Data Security: Protecting sensitive data from unauthorized access
In Security Lesson #1, we talked about the importance of a business impact analysis and the nine questions you need to ask to help you build the right level of resilience into your organization, regardless of the size and focus of your business. Now we’re going to take a closer look at the data security layer in our layered approach to cybersecurity. First, we’re going to explore what data security involves and why it’s so important.
Although these terms all sound similar, and they’re all related to securing your data, they mean different things. All three are parts of the best practices you need to consider when building your data security strategy.
- Data security protects your data against unauthorized access or use that could result in exposure, deletion, or corruption of that data. Encryption of data at rest (data that isn’t actively moving from one device to another or one network to another; data stored somewhere) and data in transit is a given here. But even more important is limiting access to only those who need it (this is known as the principle of least privilege) and understanding data in motion, i.e., how data is captured and shared in your organization. You can, for example, have robust controls around databases and file systems, but if your team is liberally sharing sensitive information in Microsoft Teams, on Slack, or over email without you understanding how that data is being shared or protected, your risk is much more significant than you think.
- Data protection refers to your backup strategy. Backups protect you in case data is accidentally erased or lost in another way. In the last post, one of the questions we asked was about how long your business can be down without significant consequences, because the answer helps you plan how to create backups of your data and systems — and how often — so you can get back up and running even if your data gets corrupted or a natural disaster destroys your servers. Several components of the backup strategy directly impact cost, time to recovery (Recovery Time Objective or RTO), and the likelihood of data lost (Recovery Point Objective or RPO).
- Data privacy is a growing concern as different states (California and Virginia have new comprehensive consumer data privacy laws), countries, and regions work to regulate how data is handled. Regulatory fines, breach notifications, consent requirements for the use of data, and the right to be forgotten, among other concerns, necessitate more significant attention to data privacy.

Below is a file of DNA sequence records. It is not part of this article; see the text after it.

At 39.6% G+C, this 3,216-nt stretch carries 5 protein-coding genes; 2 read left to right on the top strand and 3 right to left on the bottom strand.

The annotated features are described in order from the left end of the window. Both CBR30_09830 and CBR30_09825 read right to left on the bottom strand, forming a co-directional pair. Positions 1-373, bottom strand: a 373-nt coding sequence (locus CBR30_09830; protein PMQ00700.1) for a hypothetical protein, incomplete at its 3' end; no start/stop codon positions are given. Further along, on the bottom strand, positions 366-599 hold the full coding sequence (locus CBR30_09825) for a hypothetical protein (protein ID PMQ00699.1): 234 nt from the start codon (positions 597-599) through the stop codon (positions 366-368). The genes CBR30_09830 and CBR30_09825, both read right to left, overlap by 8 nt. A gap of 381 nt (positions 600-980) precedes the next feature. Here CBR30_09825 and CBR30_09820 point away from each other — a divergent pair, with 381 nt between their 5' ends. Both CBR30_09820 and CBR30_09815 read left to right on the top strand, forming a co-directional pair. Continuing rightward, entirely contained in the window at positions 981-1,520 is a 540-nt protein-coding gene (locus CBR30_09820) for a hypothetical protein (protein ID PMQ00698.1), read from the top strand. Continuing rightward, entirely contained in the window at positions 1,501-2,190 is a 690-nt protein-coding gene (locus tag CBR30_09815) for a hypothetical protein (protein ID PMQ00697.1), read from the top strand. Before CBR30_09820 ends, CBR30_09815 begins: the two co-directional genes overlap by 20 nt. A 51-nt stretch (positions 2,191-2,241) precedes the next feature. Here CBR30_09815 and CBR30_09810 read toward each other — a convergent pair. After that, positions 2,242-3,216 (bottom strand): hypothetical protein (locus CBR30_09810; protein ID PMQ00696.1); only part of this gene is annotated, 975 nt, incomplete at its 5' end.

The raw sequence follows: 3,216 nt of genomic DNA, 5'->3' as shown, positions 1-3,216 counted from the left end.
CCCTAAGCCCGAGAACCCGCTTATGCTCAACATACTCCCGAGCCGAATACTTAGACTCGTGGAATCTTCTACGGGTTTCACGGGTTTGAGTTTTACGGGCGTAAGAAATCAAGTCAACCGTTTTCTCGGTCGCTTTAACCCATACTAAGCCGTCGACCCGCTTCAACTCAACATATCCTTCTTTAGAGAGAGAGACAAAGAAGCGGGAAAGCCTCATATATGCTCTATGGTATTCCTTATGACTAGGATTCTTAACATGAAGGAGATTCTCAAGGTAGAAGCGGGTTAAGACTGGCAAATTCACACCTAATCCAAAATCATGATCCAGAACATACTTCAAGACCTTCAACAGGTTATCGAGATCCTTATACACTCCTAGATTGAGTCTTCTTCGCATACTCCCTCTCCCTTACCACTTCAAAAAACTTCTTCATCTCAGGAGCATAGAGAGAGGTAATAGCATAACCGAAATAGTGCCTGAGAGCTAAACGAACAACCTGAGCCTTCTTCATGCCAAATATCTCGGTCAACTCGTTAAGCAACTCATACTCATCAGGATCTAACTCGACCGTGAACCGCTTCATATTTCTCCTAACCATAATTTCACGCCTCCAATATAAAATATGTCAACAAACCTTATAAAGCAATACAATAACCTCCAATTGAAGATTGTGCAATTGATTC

Data security isn’t a new issue, but the rapid shift to cloud computing environments and more employees working remotely due to the COVID-19 pandemic added new opportunities for unauthorized access to company data. Hackers haven’t missed this opportunity to increase the number of cyberattacks over the past year. CPA firms process personally identifiable information (PII) and highly sensitive financial information, and healthcare clinics process Protected Health Information (PHI) as defined under HIPAA (The Health Insurance Portability and Accountability Act of 1996). As a result, you need to intimately understand the state of your data security and have a plan to continue improving data security at your organization and implementing best practices as technologies — and attack vectors — continue to evolve.
The most obvious risk of not having your data security well in hand is a data breach. Data breaches can have serious consequences, with the global average total cost of a data breach in 2020 at 3.86M, according to IBM’s Cost of a Data Breach Report 2020. Meanwhile, the Verizon 2021 Data Breach Investigations Report shows threat actors are increasingly targeting small businesses at higher rates than in previous years. In last year’s report, large organizations experienced more than 2.5 times the number of breaches as small businesses; in this year’s report, the gap is just under a 17% increase.
Cybercriminals adapt their activities, often targeting smaller (and in the criminals’ minds, easier) organizations to attack, and then further compounding their foothold by using such organizations as launching pads to reach additional targets, such as a CPA firm’s clients.
While external access to your data from cybercriminals is undoubtedly one concern, threats to data security can also come from internal sources, either maliciously or, more likely, through unsafe or careless practices. Almost 20% of breaches caused by malicious attacks are due to compromised credentials, and another 20% are due to cloud misconfiguration. This breakdown from the IBM Cost of a Data Breach Report in 2020 shows the impact internal training can have on data breaches and malicious attacks; phishing, compromised credentials, and social engineering combined accounted for more than one-third of all malicious breaches.
Now that you have a broader understanding of what’s involved in data security, including the differences between data security, data protection, and data privacy, and some of the industry trends in data breaches, the next step is to think about data security in your organization. Stay tuned for the next post, which will explore data security basics, some common mistakes organizations make when implementing data security, and best practices that will help you keep your organization secure.